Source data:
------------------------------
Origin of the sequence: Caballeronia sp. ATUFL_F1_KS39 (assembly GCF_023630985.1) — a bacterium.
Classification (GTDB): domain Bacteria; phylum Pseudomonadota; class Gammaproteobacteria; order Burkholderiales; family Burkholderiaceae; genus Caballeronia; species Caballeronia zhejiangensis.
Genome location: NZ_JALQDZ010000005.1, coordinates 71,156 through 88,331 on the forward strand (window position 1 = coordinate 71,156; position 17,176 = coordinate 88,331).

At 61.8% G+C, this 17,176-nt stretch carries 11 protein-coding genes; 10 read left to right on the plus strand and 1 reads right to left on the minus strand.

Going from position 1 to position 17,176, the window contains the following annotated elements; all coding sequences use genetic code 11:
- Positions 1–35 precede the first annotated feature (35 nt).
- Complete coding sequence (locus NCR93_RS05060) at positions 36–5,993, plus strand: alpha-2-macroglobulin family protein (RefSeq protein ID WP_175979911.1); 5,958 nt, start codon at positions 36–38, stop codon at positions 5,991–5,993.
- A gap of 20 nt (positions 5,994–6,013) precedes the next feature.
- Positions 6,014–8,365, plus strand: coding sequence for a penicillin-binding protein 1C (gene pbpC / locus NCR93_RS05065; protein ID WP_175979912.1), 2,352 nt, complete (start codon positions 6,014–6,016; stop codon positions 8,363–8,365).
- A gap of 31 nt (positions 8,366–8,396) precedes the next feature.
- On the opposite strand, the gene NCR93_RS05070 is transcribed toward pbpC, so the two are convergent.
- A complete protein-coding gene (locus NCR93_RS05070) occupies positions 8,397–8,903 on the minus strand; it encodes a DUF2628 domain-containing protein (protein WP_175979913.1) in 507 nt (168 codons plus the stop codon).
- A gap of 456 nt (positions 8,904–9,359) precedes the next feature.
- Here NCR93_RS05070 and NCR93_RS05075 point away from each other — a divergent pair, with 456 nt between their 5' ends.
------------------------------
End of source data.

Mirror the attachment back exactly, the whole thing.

Origin of the sequence: Caballeronia sp. ATUFL_F1_KS39 (assembly GCF_023630985.1) — a bacterium.
Classification (GTDB): domain Bacteria; phylum Pseudomonadota; class Gammaproteobacteria; order Burkholderiales; family Burkholderiaceae; genus Caballeronia; species Caballeronia zhejiangensis.
Genome location: NZ_JALQDZ010000005.1, coordinates 71,156 through 88,331 on the forward strand (window position 1 = coordinate 71,156; position 17,176 = coordinate 88,331).

At 61.8% G+C, this 17,176-nt stretch carries 11 protein-coding genes; 10 read left to right on the plus strand and 1 reads right to left on the minus strand.

Going from position 1 to position 17,176, the window contains the following annotated elements; all coding sequences use genetic code 11:
- Positions 1–35 precede the first annotated feature (35 nt).
- Complete coding sequence (locus NCR93_RS05060) at positions 36–5,993, plus strand: alpha-2-macroglobulin family protein (RefSeq protein ID WP_175979911.1); 5,958 nt, start codon at positions 36–38, stop codon at positions 5,991–5,993.
- A gap of 20 nt (positions 5,994–6,013) precedes the next feature.
- Positions 6,014–8,365, plus strand: coding sequence for a penicillin-binding protein 1C (gene pbpC / locus NCR93_RS05065; protein ID WP_175979912.1), 2,352 nt, complete (start codon positions 6,014–6,016; stop codon positions 8,363–8,365).
- A gap of 31 nt (positions 8,366–8,396) precedes the next feature.
- On the opposite strand, the gene NCR93_RS05070 is transcribed toward pbpC, so the two are convergent.
- A complete protein-coding gene (locus NCR93_RS05070) occupies positions 8,397–8,903 on the minus strand; it encodes a DUF2628 domain-containing protein (protein WP_175979913.1) in 507 nt (168 codons plus the stop codon).
- A gap of 456 nt (positions 8,904–9,359) precedes the next feature.
- Here NCR93_RS05070 and NCR93_RS05075 point away from each other — a divergent pair, with 456 nt between their 5' ends.